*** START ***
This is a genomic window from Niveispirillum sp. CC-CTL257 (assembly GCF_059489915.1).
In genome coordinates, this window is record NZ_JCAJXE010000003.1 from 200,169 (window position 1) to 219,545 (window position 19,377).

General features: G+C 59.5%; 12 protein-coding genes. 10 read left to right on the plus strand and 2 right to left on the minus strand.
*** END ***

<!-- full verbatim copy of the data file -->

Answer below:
This is a genomic window from Niveispirillum sp. CC-CTL257 (assembly GCF_059489915.1).
In genome coordinates, this window is record NZ_JCAJXE010000003.1 from 200,169 (window position 1) to 219,545 (window position 19,377).

General features: G+C 59.5%; 12 protein-coding genes. 10 read left to right on the plus strand and 2 right to left on the minus strand.